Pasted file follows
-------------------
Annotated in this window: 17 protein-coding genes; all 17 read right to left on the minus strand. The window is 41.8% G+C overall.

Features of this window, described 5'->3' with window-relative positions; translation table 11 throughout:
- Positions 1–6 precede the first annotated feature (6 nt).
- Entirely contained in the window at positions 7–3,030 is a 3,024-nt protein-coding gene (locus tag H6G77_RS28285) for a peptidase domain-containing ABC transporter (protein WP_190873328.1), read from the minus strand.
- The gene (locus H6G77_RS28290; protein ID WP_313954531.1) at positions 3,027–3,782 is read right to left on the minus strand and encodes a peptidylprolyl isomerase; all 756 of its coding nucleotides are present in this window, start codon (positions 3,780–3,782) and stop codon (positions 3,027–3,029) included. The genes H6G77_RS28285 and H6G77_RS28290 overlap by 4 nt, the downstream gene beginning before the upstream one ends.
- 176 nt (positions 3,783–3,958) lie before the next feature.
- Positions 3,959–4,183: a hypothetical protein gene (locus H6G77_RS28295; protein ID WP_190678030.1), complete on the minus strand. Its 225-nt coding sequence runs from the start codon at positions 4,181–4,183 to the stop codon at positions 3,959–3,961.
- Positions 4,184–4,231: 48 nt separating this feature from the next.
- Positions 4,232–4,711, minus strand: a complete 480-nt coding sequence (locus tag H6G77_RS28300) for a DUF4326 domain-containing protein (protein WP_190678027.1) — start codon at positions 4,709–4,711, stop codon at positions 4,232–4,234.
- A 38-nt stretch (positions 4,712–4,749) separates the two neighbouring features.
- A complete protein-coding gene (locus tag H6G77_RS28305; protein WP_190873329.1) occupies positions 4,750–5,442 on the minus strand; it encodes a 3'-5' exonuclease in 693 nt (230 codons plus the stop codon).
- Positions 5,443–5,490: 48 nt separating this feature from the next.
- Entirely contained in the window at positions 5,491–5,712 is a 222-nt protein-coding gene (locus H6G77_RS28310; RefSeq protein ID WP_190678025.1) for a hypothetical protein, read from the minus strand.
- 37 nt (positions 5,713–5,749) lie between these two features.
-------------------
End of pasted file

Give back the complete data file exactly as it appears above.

Annotated in this window: 17 protein-coding genes; all 17 read right to left on the minus strand. The window is 41.8% G+C overall.

Features of this window, described 5'->3' with window-relative positions; translation table 11 throughout:
- Positions 1–6 precede the first annotated feature (6 nt).
- Entirely contained in the window at positions 7–3,030 is a 3,024-nt protein-coding gene (locus tag H6G77_RS28285) for a peptidase domain-containing ABC transporter (protein WP_190873328.1), read from the minus strand.
- The gene (locus H6G77_RS28290; protein ID WP_313954531.1) at positions 3,027–3,782 is read right to left on the minus strand and encodes a peptidylprolyl isomerase; all 756 of its coding nucleotides are present in this window, start codon (positions 3,780–3,782) and stop codon (positions 3,027–3,029) included. The genes H6G77_RS28285 and H6G77_RS28290 overlap by 4 nt, the downstream gene beginning before the upstream one ends.
- 176 nt (positions 3,783–3,958) lie before the next feature.
- Positions 3,959–4,183: a hypothetical protein gene (locus H6G77_RS28295; protein ID WP_190678030.1), complete on the minus strand. Its 225-nt coding sequence runs from the start codon at positions 4,181–4,183 to the stop codon at positions 3,959–3,961.
- Positions 4,184–4,231: 48 nt separating this feature from the next.
- Positions 4,232–4,711, minus strand: a complete 480-nt coding sequence (locus tag H6G77_RS28300) for a DUF4326 domain-containing protein (protein WP_190678027.1) — start codon at positions 4,709–4,711, stop codon at positions 4,232–4,234.
- A 38-nt stretch (positions 4,712–4,749) separates the two neighbouring features.
- A complete protein-coding gene (locus tag H6G77_RS28305; protein WP_190873329.1) occupies positions 4,750–5,442 on the minus strand; it encodes a 3'-5' exonuclease in 693 nt (230 codons plus the stop codon).
- Positions 5,443–5,490: 48 nt separating this feature from the next.
- Entirely contained in the window at positions 5,491–5,712 is a 222-nt protein-coding gene (locus H6G77_RS28310; RefSeq protein ID WP_190678025.1) for a hypothetical protein, read from the minus strand.
- 37 nt (positions 5,713–5,749) lie between these two features.